Boosting Your Reasoning Skills

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It may seem hard to believe that the person who was perhaps the greatest thinker of the ancient world was commonly thought of as a gadfly by his own contemporaries, but it’s true. Socrates, the intellectual progenitor of Plato and Aristotle, was a much-disliked man in his time. In his day and age — during Athens’ golden age in the 5th century B.C. — the academic climate was dominated by the Sophists, a class of instructors whose educational methods were primarily designed to steer learners toward professional success rather than teach them how to think. Socrates, however, held that behind the admittedly polished and skillful rhetoric of the Sophists and their students were muddled meanings, sloppy argumentation and little substantive information.

 

In contrast, Socrates offered what’s called dialectical reasoning, though he wouldn’t have recognized that term. This is more or less a perpetual process of exhaustively questioning an idea or principle: The accuracy of any concepts or facts, regardless of how important they may or may not be, is never taken for granted, and any position taken must be carefully thought through. In Plato’s accounts, Socrates regularly shot holes in the arguments of the Sophists in public debates via this dialectical methodology and, not surprisingly, they hated him for it. In fact, Socrates was sentenced to death in 399 B.C. because his unique approach to teaching was eventually ruled as being dangerous to the state.

 

Although he passed long ago, the dialectical technique Socrates espoused has lived on into our times. Whenever students attempt to go beyond passive learning and venture into active reasoning — questioning and evaluating information instead of just absorbing it — they’re wittingly or unwittingly employing this method. IT professionals at all levels and in all job roles should seek to boost their ability to reason. Although this will help them in their training and certification endeavors, particularly in advanced learning and testing environments such as labs and simulations, critical thinking is more than just a means to prepare for and pass an exam. It’s something that will aid you in your progression through your professional and personal life.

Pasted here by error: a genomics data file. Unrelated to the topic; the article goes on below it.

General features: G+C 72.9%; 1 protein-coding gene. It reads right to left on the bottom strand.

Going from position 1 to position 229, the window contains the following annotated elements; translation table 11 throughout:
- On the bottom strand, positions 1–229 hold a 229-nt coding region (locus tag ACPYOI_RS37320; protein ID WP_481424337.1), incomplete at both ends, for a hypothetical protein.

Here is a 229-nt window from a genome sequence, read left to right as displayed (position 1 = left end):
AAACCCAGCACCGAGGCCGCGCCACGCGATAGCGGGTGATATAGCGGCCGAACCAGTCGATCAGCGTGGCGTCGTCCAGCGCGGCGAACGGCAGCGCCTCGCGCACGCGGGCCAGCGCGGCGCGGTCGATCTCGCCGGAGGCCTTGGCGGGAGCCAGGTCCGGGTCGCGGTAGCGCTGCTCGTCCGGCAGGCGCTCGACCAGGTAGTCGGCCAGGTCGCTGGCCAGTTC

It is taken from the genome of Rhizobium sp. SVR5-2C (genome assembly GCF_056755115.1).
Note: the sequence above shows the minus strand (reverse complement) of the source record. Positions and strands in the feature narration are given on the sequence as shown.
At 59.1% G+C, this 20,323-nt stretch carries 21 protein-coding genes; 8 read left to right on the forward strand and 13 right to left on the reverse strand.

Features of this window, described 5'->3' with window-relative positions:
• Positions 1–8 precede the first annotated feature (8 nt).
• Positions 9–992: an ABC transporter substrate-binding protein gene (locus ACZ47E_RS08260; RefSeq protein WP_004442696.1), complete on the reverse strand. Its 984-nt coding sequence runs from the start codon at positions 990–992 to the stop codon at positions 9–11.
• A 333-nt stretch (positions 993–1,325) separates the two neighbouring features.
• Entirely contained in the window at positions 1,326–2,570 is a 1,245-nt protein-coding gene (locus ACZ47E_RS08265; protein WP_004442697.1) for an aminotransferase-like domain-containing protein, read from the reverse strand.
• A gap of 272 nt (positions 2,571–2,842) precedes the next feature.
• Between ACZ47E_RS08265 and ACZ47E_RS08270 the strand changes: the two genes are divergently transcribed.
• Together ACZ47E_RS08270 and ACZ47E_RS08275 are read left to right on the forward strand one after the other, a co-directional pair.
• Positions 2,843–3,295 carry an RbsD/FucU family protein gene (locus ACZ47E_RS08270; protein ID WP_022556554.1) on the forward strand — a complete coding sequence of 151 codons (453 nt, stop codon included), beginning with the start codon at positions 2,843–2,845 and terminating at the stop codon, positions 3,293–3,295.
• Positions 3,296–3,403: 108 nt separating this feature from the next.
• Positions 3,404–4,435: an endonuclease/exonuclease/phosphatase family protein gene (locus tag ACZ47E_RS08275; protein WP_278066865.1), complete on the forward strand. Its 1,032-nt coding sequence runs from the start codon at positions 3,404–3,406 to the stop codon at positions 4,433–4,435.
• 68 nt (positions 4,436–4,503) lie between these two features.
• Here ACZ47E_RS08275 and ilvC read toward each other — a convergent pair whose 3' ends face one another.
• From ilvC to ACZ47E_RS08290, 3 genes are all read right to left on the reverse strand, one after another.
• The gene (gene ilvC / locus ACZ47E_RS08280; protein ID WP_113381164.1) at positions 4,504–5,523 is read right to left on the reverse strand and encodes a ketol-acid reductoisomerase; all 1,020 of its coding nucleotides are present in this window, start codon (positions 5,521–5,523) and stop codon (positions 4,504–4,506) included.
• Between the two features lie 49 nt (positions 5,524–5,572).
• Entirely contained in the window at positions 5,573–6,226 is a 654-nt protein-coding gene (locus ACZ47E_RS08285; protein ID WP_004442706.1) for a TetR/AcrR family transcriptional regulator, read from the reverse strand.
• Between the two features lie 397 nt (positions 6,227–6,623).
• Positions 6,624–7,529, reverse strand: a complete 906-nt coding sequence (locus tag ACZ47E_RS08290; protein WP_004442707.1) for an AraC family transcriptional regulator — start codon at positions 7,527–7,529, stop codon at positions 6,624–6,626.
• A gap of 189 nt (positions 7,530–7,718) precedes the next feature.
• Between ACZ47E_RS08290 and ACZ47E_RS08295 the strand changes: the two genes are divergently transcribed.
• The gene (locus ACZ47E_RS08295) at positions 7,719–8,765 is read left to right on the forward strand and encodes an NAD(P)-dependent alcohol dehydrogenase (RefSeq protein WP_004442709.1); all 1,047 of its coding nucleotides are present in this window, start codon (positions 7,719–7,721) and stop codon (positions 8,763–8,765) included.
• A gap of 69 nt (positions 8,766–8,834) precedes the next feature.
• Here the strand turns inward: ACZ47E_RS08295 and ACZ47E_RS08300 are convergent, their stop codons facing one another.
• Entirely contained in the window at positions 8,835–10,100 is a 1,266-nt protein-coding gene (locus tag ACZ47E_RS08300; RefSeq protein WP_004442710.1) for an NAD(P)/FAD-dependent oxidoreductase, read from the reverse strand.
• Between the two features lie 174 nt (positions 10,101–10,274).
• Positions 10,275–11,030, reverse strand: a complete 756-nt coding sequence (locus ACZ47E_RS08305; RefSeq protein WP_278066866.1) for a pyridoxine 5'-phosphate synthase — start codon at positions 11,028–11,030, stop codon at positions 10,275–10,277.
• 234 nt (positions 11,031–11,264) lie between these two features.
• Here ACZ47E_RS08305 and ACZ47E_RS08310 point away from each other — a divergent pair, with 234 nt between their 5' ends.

A few relatively simple ways in which you can boost your reasoning skills include:

 

Make a Case for a Point of View at Odds with Your Own
As Socrates questioned everything — even his own viewpoints — so should you. Think of one of your most closely held beliefs, then try to refute it with an opposing fact-based argument. The point is not to change your values, but rather to enhance your critical thinking skills by shaking yourself out of restrictive thought processes. By debating yourself, you’ll boost your ability to reason through dialectical methods, and your own convictions will likely come out stronger for having been challenged and defended.

 

Play Reasoning Games
When you work through puzzles such as Sodoku and crosswords, or play strategy games like chess and Risk, you’re giving your brain a workout. These help you develop reason and logic by putting you in situations where you can identify patterns and relationships, overcome various obstacles and take the appropriate measures to achieve an objective.

 

Think Through Paradoxes
Paradoxes, or numerical and verbal expressions that are contradictory in nature, are another interesting way to challenge the mind. Here’s a really basic one: There is an infinite amount of numbers after zero. Yet there is also an infinite amount of numbers between zero and one (0.1, 0.01, 0.001 and so on). Which infinity is bigger? Can an infinity exist within an infinity? You can build up your reasoning skills by setting your mind loose on these mental games and seeing if you can come up with a satisfactory explanation. (For more on paradoxes, go here and here.)

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